Technological mandala 30. Electronic components, copper wire, paper, 122 cm x 122 cm, 2013.

New Technological Mandalas and Wrapped Books Made from Soldered Computer and Radio Components technology sculpture mandala
Technological mandala 30, detail

New Technological Mandalas and Wrapped Books Made from Soldered Computer and Radio Components technology sculpture mandala
Technological mandala 27. Electronic components, copper wire, paper, 150cm x 150 cm, 2013.

New Technological Mandalas and Wrapped Books Made from Soldered Computer and Radio Components technology sculpture mandala
Technological mandala 15. Electronic components, copper wire, paper, wood frame, 80 cm x 80 cm, 2014.

New Technological Mandalas and Wrapped Books Made from Soldered Computer and Radio Components technology sculpture mandala
Technological mandala 34. Electronic components, copper wire, paper, wood frame, 76 cm x 76 cm x 7 cm, 2014.

New Technological Mandalas and Wrapped Books Made from Soldered Computer and Radio Components technology sculpture mandala

New Technological Mandalas and Wrapped Books Made from Soldered Computer and Radio Components technology sculpture mandala

Multimedia artist Leonard Ulian (previously here and here) has a number of new mandalas and wrapped books created using a variety of soldered radio and computer components. The mandala is traditionally known as a spiritual and ritual symbol in both Hinduism and Buddhism meant to represent the universe, but through his deep interest in how systems can be applied to the process of art making, Ulian has adopted mandala patterns to create symmetrical networks. The artist most recently had work on view at The Flat, and you can see much more on Ulian’s website and at Beers Contemporary. (via Beautiful Decay)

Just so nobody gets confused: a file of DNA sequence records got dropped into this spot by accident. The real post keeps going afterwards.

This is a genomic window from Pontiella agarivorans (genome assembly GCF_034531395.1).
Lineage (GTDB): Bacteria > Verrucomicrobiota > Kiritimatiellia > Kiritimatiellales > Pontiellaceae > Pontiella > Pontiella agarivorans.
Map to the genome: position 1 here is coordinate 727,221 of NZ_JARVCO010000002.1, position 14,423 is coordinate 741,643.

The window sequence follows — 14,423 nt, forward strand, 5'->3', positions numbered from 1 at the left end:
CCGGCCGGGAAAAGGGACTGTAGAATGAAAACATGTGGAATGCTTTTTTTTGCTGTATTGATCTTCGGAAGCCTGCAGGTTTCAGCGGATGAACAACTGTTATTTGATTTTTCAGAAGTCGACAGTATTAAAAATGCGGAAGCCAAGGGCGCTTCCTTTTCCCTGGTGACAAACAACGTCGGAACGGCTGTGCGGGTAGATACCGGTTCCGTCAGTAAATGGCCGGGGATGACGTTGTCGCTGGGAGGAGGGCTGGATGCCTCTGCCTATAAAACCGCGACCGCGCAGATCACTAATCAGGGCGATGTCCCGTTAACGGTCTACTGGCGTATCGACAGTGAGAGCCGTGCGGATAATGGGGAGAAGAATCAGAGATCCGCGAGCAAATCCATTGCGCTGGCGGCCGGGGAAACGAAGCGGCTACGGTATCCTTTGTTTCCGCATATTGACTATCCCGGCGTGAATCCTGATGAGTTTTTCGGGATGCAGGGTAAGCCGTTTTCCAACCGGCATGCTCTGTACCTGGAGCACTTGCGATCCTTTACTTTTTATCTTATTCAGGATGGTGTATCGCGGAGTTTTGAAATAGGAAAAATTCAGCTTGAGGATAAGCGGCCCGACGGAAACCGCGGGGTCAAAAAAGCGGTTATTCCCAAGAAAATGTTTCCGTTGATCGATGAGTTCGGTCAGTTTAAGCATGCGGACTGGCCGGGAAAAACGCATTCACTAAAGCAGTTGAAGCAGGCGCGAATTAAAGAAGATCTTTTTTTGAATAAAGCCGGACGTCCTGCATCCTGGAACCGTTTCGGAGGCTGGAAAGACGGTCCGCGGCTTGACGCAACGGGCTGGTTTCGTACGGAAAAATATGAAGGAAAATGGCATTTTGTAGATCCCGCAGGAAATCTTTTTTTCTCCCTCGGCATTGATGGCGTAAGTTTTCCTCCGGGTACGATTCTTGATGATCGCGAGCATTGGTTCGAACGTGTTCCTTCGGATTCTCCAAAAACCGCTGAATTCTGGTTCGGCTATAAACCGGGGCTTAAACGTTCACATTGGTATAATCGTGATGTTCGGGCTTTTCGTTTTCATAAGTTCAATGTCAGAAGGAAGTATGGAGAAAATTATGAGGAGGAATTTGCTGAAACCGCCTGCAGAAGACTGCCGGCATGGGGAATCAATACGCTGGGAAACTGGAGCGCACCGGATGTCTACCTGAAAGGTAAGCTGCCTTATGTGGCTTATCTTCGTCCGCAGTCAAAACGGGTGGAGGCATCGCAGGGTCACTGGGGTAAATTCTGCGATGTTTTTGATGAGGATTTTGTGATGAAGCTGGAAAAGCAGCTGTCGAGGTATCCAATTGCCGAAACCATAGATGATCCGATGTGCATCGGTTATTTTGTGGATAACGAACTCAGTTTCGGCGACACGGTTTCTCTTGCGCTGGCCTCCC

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The Sketchbook Project Introduces the ‘Pen Pal Painting Exchange’

The Sketchbook Project Introduces the Pen Pal Painting Exchange sketchbook project painting

Our friends over at the Sketchbook Project recently launched their latest global art endeavor, the Pen Pal Painting Exchange. Based on criteria you provide, the project pairs you with a like-minded artist and you’re both provided with a pre-gessoed 4″ x 4″ canvas, a custom canvas bag, and loose guidelines. After finishing the artwork, the paintings are then swapped in the mail. The first theme, “flight,” proved wildly successful, and the next theme, “classic,” is up for registration through September 1st.

Colossal teamed up with the Sketchbook Project for their 2014 Tour which has upcoming stops in Oakland, San Francisco, and Portland. If you want to participate in the 2015 tour, you can signup here for a sketchbook.

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A Tribute to Discomfort: Insights from National Geographic Photographer Cory Richards

A Tribute to Discomfort: Insights from National Geographic Photographer Cory Richards travel interview documentary adventure

A Tribute to Discomfort: Insights from National Geographic Photographer Cory Richards travel interview documentary adventure

A Tribute to Discomfort: Insights from National Geographic Photographer Cory Richards travel interview documentary adventure

A Tribute to Discomfort: Insights from National Geographic Photographer Cory Richards travel interview documentary adventure

A Tribute to Discomfort: Insights from National Geographic Photographer Cory Richards travel interview documentary adventure

At the age of 14, photographer Cory Richards had dropped out of high school and was technically homeless. His education, he says, was instead obtained through the observation of struggle. Through various forms of discomfort and adventure he would eventually become the first American to successfully summit an 8,000-meter peak in winter (Pakistan’s Gasherbrum II), and launch an incredible career in photography through the pages of National Geographic.